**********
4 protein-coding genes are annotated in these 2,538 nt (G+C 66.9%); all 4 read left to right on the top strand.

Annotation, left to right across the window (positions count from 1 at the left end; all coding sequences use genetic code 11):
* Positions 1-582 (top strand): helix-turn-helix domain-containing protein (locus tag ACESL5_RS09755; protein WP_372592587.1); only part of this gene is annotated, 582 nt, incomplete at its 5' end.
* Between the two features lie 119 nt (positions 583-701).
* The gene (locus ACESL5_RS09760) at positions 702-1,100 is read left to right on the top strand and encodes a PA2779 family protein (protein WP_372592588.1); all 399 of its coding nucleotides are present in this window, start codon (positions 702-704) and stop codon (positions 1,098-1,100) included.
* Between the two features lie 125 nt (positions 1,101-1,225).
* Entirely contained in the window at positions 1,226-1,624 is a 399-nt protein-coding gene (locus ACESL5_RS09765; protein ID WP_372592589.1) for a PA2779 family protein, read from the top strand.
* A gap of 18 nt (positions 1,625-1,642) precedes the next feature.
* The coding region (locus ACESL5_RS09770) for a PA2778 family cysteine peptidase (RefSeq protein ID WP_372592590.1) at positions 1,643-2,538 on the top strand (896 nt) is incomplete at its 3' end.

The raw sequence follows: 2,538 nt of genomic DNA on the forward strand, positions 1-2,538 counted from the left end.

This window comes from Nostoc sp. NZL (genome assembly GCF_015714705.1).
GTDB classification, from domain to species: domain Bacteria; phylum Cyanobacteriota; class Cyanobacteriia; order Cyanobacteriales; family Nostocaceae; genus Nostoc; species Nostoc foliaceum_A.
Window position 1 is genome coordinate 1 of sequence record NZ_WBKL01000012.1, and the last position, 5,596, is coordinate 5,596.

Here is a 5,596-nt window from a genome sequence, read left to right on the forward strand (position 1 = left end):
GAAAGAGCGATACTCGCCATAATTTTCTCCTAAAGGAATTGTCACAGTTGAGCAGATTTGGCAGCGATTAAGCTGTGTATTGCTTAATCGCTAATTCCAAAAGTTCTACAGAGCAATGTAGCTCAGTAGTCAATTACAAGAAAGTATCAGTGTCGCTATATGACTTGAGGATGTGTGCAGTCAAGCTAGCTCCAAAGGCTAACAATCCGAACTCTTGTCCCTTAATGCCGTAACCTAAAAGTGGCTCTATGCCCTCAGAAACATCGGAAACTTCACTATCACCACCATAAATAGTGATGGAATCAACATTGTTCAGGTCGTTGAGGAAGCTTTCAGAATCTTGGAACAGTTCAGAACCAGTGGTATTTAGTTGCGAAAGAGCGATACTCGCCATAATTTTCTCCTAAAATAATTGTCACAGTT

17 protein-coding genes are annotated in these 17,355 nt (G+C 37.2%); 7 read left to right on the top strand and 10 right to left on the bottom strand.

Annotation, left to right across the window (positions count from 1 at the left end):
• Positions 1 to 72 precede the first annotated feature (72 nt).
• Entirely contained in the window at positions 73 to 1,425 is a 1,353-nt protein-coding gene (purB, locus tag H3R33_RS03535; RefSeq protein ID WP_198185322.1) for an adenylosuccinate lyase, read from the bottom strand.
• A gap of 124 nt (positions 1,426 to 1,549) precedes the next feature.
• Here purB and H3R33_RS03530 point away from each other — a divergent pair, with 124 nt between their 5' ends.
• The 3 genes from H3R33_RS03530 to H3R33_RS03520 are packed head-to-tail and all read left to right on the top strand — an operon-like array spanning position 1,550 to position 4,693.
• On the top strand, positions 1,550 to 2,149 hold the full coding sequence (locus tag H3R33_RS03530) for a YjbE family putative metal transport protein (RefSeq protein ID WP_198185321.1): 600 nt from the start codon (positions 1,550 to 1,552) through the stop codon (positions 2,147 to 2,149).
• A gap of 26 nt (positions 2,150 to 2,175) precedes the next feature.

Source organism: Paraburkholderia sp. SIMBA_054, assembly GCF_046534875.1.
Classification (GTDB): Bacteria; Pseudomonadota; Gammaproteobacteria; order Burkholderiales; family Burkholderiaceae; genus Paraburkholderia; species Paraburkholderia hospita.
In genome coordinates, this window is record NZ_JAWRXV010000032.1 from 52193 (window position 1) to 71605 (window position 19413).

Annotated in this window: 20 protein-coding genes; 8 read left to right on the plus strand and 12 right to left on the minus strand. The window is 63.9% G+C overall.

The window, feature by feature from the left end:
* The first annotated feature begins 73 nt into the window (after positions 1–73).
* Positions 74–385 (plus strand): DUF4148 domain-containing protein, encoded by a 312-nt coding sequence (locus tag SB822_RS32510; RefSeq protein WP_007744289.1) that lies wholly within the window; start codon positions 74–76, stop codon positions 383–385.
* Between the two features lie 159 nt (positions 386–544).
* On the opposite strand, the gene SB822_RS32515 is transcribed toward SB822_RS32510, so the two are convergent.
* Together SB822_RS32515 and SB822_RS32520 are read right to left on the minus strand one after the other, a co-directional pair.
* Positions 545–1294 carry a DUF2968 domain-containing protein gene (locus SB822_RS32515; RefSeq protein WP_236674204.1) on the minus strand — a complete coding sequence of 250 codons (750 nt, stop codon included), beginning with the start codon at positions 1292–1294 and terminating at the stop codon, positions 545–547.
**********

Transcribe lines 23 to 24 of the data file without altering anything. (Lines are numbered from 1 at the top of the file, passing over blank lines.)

• On the top strand, positions 1,550 to 2,149 hold the full coding sequence (locus tag H3R33_RS03530) for a YjbE family putative metal transport protein (RefSeq protein ID WP_198185321.1): 600 nt from the start codon (positions 1,550 to 1,552) through the stop codon (positions 2,147 to 2,149).
• A gap of 26 nt (positions 2,150 to 2,175) precedes the next feature.